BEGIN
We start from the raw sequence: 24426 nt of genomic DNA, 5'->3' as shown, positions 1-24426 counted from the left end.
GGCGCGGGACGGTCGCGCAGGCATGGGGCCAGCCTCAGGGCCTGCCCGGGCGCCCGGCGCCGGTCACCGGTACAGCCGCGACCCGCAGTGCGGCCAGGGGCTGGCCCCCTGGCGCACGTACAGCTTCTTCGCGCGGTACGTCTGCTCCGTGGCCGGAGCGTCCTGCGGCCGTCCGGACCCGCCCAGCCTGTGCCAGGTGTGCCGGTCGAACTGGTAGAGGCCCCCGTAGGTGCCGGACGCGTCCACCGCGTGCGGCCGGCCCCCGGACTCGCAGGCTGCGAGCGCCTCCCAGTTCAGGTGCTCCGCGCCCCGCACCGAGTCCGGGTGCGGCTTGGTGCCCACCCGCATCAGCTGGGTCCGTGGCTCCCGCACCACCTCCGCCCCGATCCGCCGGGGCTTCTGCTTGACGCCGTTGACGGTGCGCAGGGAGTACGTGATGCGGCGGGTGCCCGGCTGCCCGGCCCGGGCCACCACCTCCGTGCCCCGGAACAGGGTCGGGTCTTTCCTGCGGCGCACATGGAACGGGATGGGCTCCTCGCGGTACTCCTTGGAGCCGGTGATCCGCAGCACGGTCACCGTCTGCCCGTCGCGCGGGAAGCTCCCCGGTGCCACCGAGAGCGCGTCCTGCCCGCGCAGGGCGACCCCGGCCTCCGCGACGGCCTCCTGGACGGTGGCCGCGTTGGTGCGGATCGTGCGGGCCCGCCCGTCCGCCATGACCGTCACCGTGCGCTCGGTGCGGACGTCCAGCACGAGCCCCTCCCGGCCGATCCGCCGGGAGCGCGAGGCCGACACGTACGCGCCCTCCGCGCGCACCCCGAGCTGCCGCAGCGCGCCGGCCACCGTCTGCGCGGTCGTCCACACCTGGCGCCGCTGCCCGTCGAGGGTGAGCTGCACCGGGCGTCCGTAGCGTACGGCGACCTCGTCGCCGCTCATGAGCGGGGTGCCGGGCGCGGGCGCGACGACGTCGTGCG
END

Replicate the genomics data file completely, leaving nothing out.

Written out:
We start from the raw sequence: 24426 nt of genomic DNA, 5'->3' as shown, positions 1-24426 counted from the left end.
GGCGCGGGACGGTCGCGCAGGCATGGGGCCAGCCTCAGGGCCTGCCCGGGCGCCCGGCGCCGGTCACCGGTACAGCCGCGACCCGCAGTGCGGCCAGGGGCTGGCCCCCTGGCGCACGTACAGCTTCTTCGCGCGGTACGTCTGCTCCGTGGCCGGAGCGTCCTGCGGCCGTCCGGACCCGCCCAGCCTGTGCCAGGTGTGCCGGTCGAACTGGTAGAGGCCCCCGTAGGTGCCGGACGCGTCCACCGCGTGCGGCCGGCCCCCGGACTCGCAGGCTGCGAGCGCCTCCCAGTTCAGGTGCTCCGCGCCCCGCACCGAGTCCGGGTGCGGCTTGGTGCCCACCCGCATCAGCTGGGTCCGTGGCTCCCGCACCACCTCCGCCCCGATCCGCCGGGGCTTCTGCTTGACGCCGTTGACGGTGCGCAGGGAGTACGTGATGCGGCGGGTGCCCGGCTGCCCGGCCCGGGCCACCACCTCCGTGCCCCGGAACAGGGTCGGGTCTTTCCTGCGGCGCACATGGAACGGGATGGGCTCCTCGCGGTACTCCTTGGAGCCGGTGATCCGCAGCACGGTCACCGTCTGCCCGTCGCGCGGGAAGCTCCCCGGTGCCACCGAGAGCGCGTCCTGCCCGCGCAGGGCGACCCCGGCCTCCGCGACGGCCTCCTGGACGGTGGCCGCGTTGGTGCGGATCGTGCGGGCCCGCCCGTCCGCCATGACCGTCACCGTGCGCTCGGTGCGGACGTCCAGCACGAGCCCCTCCCGGCCGATCCGCCGGGAGCGCGAGGCCGACACGTACGCGCCCTCCGCGCGCACCCCGAGCTGCCGCAGCGCGCCGGCCACCGTCTGCGCGGTCGTCCACACCTGGCGCCGCTGCCCGTCGAGGGTGAGCTGCACCGGGCGTCCGTAGCGTACGGCGACCTCGTCGCCGCTCATGAGCGGGGTGCCGGGCGCGGGCGCGACGACGTCGTGCG